Transparency in all written work done by journalists is vital for the profession to remain dedicated to always delivering the truth to the public. Just as Jeremy Bentham said utilitarianism is “the greatest happiness of the greatest number,” (Mill & Bentham, 1987) journalists should always want to deliver the honest truth to the greatest number. There is a very important “social contract between journalism and society” that comes from the ethical duties of being a professional journalist and serving the society they live in (Ward, 2009). This is why when it comes to journalism plagiarism leads to enormous consequences. There have been in recent years a few cases of plagiarism among reporters which not only damages the reputations and credibility of the journalists involved, but that of all journalists. Again with the digital revolution and access to the internet, plagiarism has never been so easy, whether it is intentionally done or not. With writing there are three main types of plagiarism: information, writing and ideas, all of which can lead in extreme circumstances to libel (Rogers, 2012). If information from another reporter is used, passages from articles are copied or paraphrased, or if ideas are stolen from other people then transparency is destroyed.

Acknowledging sources and transparency is especially important in the field of journalism because of the fight to rid journalism of government censorship. The imprisonment and persecution of journalists during the French Revolution lead to the creation of the free press we know today. 19th Century France saw artists and editors imprisoned and prosecuted for “press crimes.” However many publications were passed “under government-imposed censorship.” It was not until the Charter came into existence in 1830 that the promise that censorship would never be reestablished was made (Anonymous, 2010). Because of the power of the press and those who fought to keep it uncensored, we now have a free press and should use transparency in order to maintain this status. Unreliable writing which doesn’t have transparency loses its value and impact, leading to society losing trust in journalism.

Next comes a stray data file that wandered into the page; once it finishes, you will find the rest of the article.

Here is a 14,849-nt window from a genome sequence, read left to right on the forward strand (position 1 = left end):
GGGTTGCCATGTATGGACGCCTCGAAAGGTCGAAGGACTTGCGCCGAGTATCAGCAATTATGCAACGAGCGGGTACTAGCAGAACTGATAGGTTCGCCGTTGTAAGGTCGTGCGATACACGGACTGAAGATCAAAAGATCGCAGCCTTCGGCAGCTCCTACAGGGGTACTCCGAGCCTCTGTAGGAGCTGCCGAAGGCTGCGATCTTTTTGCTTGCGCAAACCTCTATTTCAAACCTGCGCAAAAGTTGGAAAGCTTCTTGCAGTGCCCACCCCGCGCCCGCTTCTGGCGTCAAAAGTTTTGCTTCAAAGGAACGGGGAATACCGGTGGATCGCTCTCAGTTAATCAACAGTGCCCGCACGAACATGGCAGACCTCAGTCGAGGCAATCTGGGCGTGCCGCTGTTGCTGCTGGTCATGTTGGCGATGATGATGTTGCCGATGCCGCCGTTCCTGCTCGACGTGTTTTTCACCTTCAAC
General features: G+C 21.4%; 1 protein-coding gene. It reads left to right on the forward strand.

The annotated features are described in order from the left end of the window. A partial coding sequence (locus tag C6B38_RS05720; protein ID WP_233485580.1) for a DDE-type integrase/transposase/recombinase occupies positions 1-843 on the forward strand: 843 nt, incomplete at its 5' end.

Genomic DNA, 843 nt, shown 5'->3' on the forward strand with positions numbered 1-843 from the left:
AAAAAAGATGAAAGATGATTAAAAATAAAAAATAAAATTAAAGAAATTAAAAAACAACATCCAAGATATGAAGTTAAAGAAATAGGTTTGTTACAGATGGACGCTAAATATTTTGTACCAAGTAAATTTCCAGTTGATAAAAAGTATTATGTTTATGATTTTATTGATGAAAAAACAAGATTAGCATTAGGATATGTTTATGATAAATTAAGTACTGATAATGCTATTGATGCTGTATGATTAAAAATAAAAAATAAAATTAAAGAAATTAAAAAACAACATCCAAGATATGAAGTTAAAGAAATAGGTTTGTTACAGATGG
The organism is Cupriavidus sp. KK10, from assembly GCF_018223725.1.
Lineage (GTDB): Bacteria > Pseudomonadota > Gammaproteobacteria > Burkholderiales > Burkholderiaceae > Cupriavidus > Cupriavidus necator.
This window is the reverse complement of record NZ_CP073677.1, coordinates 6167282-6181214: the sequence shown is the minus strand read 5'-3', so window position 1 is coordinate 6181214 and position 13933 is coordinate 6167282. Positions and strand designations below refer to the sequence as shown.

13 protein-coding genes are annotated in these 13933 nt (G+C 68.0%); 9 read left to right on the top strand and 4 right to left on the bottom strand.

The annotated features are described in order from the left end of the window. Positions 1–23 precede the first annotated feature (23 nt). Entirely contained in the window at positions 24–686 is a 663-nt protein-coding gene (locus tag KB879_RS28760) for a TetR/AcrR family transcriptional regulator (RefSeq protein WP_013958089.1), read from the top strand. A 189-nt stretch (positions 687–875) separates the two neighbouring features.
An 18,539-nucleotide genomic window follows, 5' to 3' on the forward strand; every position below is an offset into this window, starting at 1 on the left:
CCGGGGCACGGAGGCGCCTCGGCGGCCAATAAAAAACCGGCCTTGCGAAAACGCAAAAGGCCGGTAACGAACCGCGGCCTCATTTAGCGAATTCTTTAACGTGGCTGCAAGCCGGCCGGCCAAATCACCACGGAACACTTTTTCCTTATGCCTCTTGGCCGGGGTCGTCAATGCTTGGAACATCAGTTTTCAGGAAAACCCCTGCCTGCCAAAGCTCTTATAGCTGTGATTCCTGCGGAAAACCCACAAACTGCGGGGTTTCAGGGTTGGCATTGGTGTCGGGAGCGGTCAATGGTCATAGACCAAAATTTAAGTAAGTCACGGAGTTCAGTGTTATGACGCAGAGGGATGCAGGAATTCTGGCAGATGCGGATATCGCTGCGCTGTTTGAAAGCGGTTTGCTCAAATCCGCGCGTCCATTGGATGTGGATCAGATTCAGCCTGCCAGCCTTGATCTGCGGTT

Clarity in writing is just as important for keeping the reader’s interest and trust. Misinformation can be produced just by forgetting to correct one letter, yet changing the whole sense of the word. With too many grammatical mistakes, writing cannot be taken seriously. It is vital for journalists to maintain a high standard of writing and not let any errors slip past otherwise they could lose their credibility. In extreme cases, an accidentally insulting headline or a changing a word in a quotation can lead to a whole publication losing respect and readership. This is why good English and simple yet clear writing is used in journalism, be it with articles, features or reports. Information that is well-written and easy to understand is what journalists aim to produce so that news can be understood by as many people as possible. This important academic standard ensures that a clear, concise message is passed to the widest audience, and so that news can be spread efficiently. When local newspapers first appeared in the United Kingdom, towns would collectively buy a newspaper and everyone would be able to find out what the news was from other parts of the country. If the writing hadn’t been clear and easy to understand, then news would never be read and understood. Clarity means that journalism can remain a profession for the masses, and nobody will be excluded from its reaches.

It is because of clear, transparent, well-researched journalism that society still has a free press supported by academic standards. Dickens, Marx and Paine are just a few examples of journalists and writers who have done remarkable things and written great journalism because of their intellect and academic values. The academic time and effort that has gone into all of the great literature and journalism that we know of has ensured that works such as Capital and Hard Times have withstood the test of time and revolutionised journalism. When put together, academic and journalistic values mean that journalists can serve the public and deliver the truth to the greatest number of people.

words: 1356